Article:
Provide small concerts
We want to run a cabaret. This business will be a place where people will have dinner during which they will be provided with entertainment. To be clear, it will be a place where people will spend a good time with their friends or loved-ones. The specialty of this place will also be the provision of a French surrounding: food, drinks, ambience and so on. One of the main advantages is that people won’t have to go from one place to another place ( restaurant and then theatre) to spend a pleasant evening.
Our cabaret will have different activities. During the day, this place will be a cafe bar. Some afternoons in the week we want to provide performances for children (e.g. plays, songs). During weekday evenings, we want to provide small concerts. People won’t have to pay to come into the cabaret, they will only pay for what they order (drink and food). During the weekend, we will provide some other performances (e.g. one man shows, theatre plays, concerts). One evening in the month, we will organize some parties with a theme: e.g. oriental, Mediterranean, nouveau-Beaujolais. This way we will attract a different clientele.
To do this, the premises will be
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Our business name is “Le Petit Olympia”. We chose this name fro various reasons. It is obviously French. The Olympia in France is well known because it is a mythical place of performance. “Petit” means small. So our business will aim to be a kind of subsidiary of the Olympia in Paris, utilizing the fame of this place. The legal structure we have chosen is a partnership. At the beginning, we think it will be much easier than a limited company. We won’t have to fill in too many papers. But we have agreed on how to run and manage the business and drawn up a contract, which contains our objectives. In a few years we could consider a limited company structure to allow us to have shareholders, and have some protection.
Our business is in the field of leisure and entertainment. This market is flourishing. In the UK, consumer spending on leisure was in 27% in1995, 27.5% in 1999 and is expected to be 28.0% in 2004. Proportion of expenditure is different according to social class. (cf, Market Assessment International 2000, p23). Our business is based on both catering and live entertainment. In terms of eating out, we have seen that people in Scotland prefer going to a restaurant rather than a public house or participating in sport., if they want to have a good night’s entertainment In terms of entertainment we can talk about theatre.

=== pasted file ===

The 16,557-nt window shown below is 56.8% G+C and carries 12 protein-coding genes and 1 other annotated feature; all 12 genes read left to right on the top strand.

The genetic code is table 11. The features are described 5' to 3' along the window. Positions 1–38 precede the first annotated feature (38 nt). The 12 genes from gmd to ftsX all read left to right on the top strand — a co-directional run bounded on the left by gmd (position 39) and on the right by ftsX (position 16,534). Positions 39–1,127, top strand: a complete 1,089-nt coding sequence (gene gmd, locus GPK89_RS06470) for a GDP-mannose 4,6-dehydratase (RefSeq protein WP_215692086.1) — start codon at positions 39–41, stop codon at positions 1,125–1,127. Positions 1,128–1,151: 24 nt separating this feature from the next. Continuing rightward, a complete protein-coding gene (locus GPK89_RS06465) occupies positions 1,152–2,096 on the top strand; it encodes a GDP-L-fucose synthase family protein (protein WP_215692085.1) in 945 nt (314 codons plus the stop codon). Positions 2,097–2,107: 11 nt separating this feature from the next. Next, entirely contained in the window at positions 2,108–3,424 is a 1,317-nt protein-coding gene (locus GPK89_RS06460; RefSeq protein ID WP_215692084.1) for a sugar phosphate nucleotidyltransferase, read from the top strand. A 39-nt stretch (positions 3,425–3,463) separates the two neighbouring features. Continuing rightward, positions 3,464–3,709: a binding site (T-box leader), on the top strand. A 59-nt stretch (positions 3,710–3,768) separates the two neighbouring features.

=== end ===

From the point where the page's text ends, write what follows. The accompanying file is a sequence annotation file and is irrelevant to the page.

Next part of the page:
On average, according to research theatre is quite interesting, but cinema is more appealing. Among adults, 54% prefer cinema and 44% prefer theatre. But three categories of people prefer going to the theatre rather than cinema: people between 45-50 years, between 55-64 years and over 65years. (UK Leisure and Recreation, 2000, 30). In Scotland, the figures are, 45% of the people prefer theatre, and 55% cinema (UK Leisure and Recreation, 2000, p 31).
In terms of eating out, people in the UK prefer to go to a restaurant in the evening rather than during the day. This needs re-wording 8.3% go to a restaurant in the evening 2 or 3 times a month, 19% go once a week and 0.8% do that more than once a week (UK Leisure and Recreation, p148). The forecast for the UK eating and drinking market is m 17.387 in 2002, 18.250 in 2003 and m18.500 in 2004. Therefore we can expect a growth in our business? (UK Leisure and Recreation, p152).
In terms of performances, concerts are also an interesting market. Some types of music are more appealing. In first place is pop/rock, then classical music and jazz. The forecast for the theatre market is increasing from 420 in 2000 tom 500 in 2004. (UK Leisure and Recreation, p 177).
As we have two activities, restaurant and entertainment, it would be really profitable if we could gather customers on both the restaurant and live entertainment markets. But we know that it is not so easy. We have to consider the whole market for restaurants and live entertainment, and think that only certain people would be ready for this. Some people really like to do things differently. This is why we needed field research, to know if people who like going to the theatre would be interested in having dinner.
Field research This kind of business needs field research. Even if Edinburgh is a very cultural place where theatre, plays and concerts are plentiful, we have to be sure that some people would be ready to go to such a place. That is why we created a questionnaire (cf Appendix 1). The questionnaire is divided into four parts: -Part one: did the customer dine? (And where?) -Part two: the customer, the performance and the price -Part three: our idea and the price the customer would be ready to pay.
-Part four: the customer profile. We conducted the survey in three different places. The Royal Lyceum Theatre, the Traverse Theatre and the Queen’s Hall. We asked people these questions when they were going out of 3 different kind of performance: -Performance for young public: “Beauty and the beast” by Stuart Paterson, Royal Lyceum, -One-woman show : Olga by Linda McLean, Traverse Theatre, -Jazz concert music hall : Mr. Mcfall’s chamber, Queen’s Hall.
These performances are the kind of entertainment we want to provide. You can find the result in Appendix 2. We also had interviews with the managers of these places. Indeed we had to have their agreement on what we were doing. They welcomed us and we talked about our business plan. They thought it was a good idea and some gave us advice.